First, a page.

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  • Writer's pictureMental Health Runner

Affirmation on Humanity - A post about Social Anxiety, PTSD and Borderline

28th April will be a day permanently marked in my memory like a branding iron on the hide of cattle as quite simply, one of the best days of my life - London Marathon 2019. I know running, the majority of the time is not entirely a sexy subject and is a hobby not everyone enjoys; but everyone the world over understands that no-matter the distance, no matter who you ask they will know how much of an effort is required - Dedicated training plans, nutrition plans and the requirement of copious amounts of discipline to stay on track. These seem to be the perfect mixture to bring people out in their thousands every year to various events all over the world cheering on people they have never even met - London was no exception. On the lead up to the 28th, I ran the Lincoln 10km which is my local race - as Spiderman, and no matter who was behind the mask, Everyone was screaming for me. The week after, I was Spiderman yet again but this time doing the Boston (UK) half marathon and again (although the crowd turn out was not as big) people wanted this guy dressed as a superhero to get to the finish. But in costume or not, everyone was cheering for all runners - no matter their race, size, age or ability - Everyone wanted everyone to succeed; okay maybe not to win the 10km or half marathon, but to achieve the goal of completing the course. (Sorry for the huge build up - Now to London!)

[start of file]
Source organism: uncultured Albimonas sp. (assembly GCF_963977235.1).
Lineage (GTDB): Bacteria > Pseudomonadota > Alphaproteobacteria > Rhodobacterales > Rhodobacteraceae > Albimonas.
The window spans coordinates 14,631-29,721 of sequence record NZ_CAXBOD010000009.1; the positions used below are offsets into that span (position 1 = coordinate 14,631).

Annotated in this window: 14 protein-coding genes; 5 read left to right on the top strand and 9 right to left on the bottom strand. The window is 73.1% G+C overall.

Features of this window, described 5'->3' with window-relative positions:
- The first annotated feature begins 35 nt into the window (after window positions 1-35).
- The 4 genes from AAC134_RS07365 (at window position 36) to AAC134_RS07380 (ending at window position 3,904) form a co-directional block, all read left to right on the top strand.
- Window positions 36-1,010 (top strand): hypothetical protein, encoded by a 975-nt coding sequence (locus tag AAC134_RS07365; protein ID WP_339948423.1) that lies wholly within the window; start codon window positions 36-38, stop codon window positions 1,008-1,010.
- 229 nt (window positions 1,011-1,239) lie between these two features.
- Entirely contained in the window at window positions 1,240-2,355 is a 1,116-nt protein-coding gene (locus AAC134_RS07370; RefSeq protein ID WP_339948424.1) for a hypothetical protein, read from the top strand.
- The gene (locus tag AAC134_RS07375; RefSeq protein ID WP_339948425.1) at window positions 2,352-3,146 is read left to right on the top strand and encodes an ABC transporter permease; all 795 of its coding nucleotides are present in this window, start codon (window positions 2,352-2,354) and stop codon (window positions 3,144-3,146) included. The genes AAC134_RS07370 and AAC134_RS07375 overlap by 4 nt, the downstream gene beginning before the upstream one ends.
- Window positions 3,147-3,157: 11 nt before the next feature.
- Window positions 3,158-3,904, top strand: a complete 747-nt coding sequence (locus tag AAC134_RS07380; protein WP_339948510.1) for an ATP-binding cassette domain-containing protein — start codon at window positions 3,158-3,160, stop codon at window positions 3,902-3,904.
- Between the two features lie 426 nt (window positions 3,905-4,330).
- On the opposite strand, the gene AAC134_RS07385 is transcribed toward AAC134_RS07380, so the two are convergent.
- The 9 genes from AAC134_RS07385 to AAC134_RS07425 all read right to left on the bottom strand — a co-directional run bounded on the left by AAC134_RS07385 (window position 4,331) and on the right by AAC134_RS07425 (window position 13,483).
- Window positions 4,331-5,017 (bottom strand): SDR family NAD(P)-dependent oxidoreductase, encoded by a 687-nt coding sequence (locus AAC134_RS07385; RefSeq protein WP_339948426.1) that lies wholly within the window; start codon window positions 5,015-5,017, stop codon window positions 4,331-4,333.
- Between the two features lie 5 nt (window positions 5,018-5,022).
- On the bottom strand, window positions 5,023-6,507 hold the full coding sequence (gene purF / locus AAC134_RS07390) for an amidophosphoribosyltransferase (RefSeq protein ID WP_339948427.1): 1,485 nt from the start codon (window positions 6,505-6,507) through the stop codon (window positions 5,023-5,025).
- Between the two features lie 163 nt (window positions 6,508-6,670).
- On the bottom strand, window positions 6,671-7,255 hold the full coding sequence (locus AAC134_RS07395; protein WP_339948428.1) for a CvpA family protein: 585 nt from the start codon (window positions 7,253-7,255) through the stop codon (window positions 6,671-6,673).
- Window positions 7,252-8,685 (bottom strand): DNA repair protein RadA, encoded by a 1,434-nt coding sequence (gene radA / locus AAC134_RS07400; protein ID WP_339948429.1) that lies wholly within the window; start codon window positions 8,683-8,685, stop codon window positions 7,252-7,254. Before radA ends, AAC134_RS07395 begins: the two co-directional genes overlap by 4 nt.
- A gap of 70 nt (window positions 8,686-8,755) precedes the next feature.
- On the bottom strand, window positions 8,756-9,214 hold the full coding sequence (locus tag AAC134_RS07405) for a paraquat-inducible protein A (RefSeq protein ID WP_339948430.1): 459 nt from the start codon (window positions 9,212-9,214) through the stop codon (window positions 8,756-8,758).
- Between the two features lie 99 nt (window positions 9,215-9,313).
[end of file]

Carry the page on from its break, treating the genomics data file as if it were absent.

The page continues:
The day of the Marathon - a distance I had yet to achieve and the nerves were setting in. I kept telling myself I was okay and that there was nothing to worry about while triple checking all my gear making sure everything was in order and that I was ready to walk out of the hotel. On my way to the start line, Without warning panic sets in - "Where's my Garmin?!" I sprinted back to the hotel room from the tube station only to find it on wrist, glaring at my like it was mocking me for my unnecessary over-reaction - Okay, maybe I was worried and now it was just materialising. Re-entering Vauxhaul tube station now thinking to my self "I really hope I know where I'm going." I bumped into two people patiently waiting for the next train to arrive, noticing their red drawstring bags and the kit they were wearing it was obvious their destination was common to mine - Insert Social Anxiety Disorder here. I wanted to say something but the back of my head was yelling - no, screaming - not to get involved. I was expecting the outcome of any conversation would be me just shunned out like my clouded past with initiating conversation. Since the event of the whole cyber bullying episode a few years ago my confidence around total strangers was shaky at best - I could only think that the same outcome would happen if i was going to open my mouth. <Deep Breath> "come on Tom, water off a ducks back...." I thought to my self. "Ah I'm going the right way then?!" I stated - expecting the glare of two other runners looking at me like an alien in the London Underground. "Ah! we thought you were running too with the colour of the string on your bag!" as they greeted me with smiles - and like that, the anxiety just melted away. We made a plan on how to navigate the network of trains and tunnels and we eventually go to our destination (After bumping into even more runners) and I learnt both their names (Tim and Vicky) and before we went into our start area, as if the world knew I needed it - a coffee van. I got my drink and as I turned around, my new friends were gone. I did'nt expect them to stick around really, I barely knew them. It is something I'm used too though in my everyday life (You could say its why I don't really see people in my social life.) I do my bit, I exceed my usage and then just discarded like a used up, dead battery. I walked, coffee in hand to the start line where, lo and behold. My new friends were quite literally waiting with open arms (Above their head) trying to get my attention! I don't believe it! they've actually stuck around for me! We stood and chatted for the first hour and a half and then it was time where I needed to find my own clan. I got my bags in some kind of order and that was it,  time to get the gear on the baggage truck and be on my way. I said thanks for your help to get here and to my absolute surprise "Lets get a photo quickly!" Thank you so much to you both. Not only calming my nerves, but making me feel accepted! It was the first moment of that day that I felt like we were all in this together, no matter who we were - we were all the same.